This page is a resource for children to think about the climate crisis and what they can do.
Our climate is changing, and getting warmer.
The scientific evidence shows that:
Science has shown that humans have caused most of the world’s warming by releasing heat-trapping gases that power our modern lives. Called greenhouse gases, their levels are higher now than at any time in the last 800,000 years.
When there’s the right amount of greenhouse gasses, they trap warmth from the sun and make life on earth possible. When there’s too many greenhouse gasses, the atmosphere traps too much heat and causes the climate to change.
We often call the result global warming, but it is a climate crisis, and we’re at the tipping point. It’s already causing extreme weather events, rising seas, and threatening the low-lying land in New Zealand and atolls of our neighbouring Pacific countries.
All of this is already affecting us, but we’re still emitting more than ever before. This means that the impacts of the climate crisis are going to get worse.
The impact of global warming will increase in the coming years in our region and the impacts of climate change are potentially catastrophic in the long-term.
Around the world, climate change has already contributed to increased levels of ill health, particularly in connection with summer heatwaves.
In New Zealand, children, the elderly, people with disabilities and chronic disease, and low-income groups are particularly vulnerable to climate change-related health impacts.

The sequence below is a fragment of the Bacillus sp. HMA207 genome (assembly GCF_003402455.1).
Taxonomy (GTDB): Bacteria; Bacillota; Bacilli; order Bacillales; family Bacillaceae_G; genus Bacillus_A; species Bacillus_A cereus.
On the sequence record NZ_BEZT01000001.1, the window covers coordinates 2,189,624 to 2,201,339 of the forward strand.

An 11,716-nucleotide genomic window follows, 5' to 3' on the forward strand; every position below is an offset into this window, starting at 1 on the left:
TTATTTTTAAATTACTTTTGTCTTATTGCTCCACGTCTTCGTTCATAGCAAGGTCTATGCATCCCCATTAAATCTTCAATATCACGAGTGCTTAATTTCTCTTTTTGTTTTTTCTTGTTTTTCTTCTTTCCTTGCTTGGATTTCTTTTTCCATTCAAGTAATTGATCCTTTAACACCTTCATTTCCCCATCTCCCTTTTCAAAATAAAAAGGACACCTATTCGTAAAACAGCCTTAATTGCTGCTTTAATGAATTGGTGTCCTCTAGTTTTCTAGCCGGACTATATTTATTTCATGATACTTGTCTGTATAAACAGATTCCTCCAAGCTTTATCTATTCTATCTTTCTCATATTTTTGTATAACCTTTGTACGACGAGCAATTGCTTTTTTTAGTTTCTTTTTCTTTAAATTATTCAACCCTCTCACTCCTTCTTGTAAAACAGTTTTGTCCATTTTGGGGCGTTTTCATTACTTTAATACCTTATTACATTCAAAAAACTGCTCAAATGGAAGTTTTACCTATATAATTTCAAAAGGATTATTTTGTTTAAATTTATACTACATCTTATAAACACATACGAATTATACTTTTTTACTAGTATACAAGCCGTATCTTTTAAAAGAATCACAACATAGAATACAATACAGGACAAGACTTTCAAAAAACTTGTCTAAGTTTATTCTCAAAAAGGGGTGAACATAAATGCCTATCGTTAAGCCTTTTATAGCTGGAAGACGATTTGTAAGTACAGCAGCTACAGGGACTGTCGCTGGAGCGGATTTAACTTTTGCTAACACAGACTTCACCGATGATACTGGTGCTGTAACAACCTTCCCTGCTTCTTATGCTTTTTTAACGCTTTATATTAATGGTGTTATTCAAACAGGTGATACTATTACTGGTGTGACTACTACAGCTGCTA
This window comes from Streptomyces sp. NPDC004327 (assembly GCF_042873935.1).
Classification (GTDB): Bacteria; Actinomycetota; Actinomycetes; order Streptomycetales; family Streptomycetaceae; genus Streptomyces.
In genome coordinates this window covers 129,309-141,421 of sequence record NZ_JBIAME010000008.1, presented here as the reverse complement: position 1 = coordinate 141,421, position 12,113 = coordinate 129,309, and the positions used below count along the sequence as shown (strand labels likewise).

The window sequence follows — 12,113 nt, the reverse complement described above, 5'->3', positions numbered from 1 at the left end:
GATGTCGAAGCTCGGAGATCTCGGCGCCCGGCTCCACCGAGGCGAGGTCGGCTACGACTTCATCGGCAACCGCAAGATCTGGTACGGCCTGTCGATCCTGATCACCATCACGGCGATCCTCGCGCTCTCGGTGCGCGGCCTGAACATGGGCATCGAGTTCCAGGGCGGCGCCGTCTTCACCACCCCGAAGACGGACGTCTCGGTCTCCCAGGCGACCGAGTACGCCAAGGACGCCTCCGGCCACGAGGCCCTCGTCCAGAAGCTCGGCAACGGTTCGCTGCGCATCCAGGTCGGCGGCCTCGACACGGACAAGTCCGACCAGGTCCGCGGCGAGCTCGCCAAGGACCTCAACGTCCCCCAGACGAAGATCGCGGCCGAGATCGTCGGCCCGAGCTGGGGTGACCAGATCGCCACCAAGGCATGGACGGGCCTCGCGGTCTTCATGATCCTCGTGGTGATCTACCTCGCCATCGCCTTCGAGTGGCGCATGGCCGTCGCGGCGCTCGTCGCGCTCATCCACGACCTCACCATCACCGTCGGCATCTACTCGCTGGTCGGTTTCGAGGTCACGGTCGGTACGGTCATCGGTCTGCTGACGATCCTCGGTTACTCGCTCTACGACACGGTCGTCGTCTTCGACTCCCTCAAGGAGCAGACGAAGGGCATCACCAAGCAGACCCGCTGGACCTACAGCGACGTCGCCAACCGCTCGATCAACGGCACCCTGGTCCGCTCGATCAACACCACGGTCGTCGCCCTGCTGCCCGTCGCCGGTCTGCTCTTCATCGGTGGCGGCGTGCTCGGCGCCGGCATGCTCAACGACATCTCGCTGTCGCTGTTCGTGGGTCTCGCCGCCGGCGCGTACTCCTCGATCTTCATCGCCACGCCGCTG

Māori are also particularly vulnerable due to existing health inequalities, having an economic base invested in primary industries, housing and economic inequalities, and a greater likelihood of having low-income housing in areas vulnerable to flooding and sea-level rise.
While the atmosphere warms, the climate is changing, and so is the weather. More frequent and more intense storms, flooding, droughts, heat waves, and even extreme snowfalls are all part of the changes.
It is projected to have significant impacts on agriculture, through decreasing low river flows, a surge in water demand, high risk of wildfire, more soil erosion from droughts and extreme rainfall events, and increased biosecurity problems. More frequent and intense droughts will impact pasture growth, livestock health, and productivity.
Extreme heat may affect quality of horticultural produce, and may result in crops becoming unsustainable. Increasing temperatures may provide opportunities for new crop types to be grown in the area but this may also cause issues for some existing crop types and encourage the spread of new pests. Droughts are likely to cause significant issues for the sector in terms of water availability for irrigation and resulting productivity.
Changes in temperature, rainfall, and air stagnation can affect air pollution levels and human health. Chronic health conditions such as asthma and chronic obstructive pulmonary disease are particularly affected by outdoor air quality.
Like the rest of New Zealand, infrastructure and the built environment in Hawke’s Bay is being affected by climate change-induced hazards, such as sea level rise, which consequently creates social and economic issues.
We have declared a climate emergency and set a goal for the region to be carbon neutral by 2050.
We’re already taking comprehensive range of actions through our current work, and by getting our house in order.
The climate crisis can be scary and sometimes it’s hard to know what to do.
Here are some inspiring tamariki talking about the crisis and what they’re doing.
Here are some cool ideas and resources to help you learn more about climate change and what you could do.
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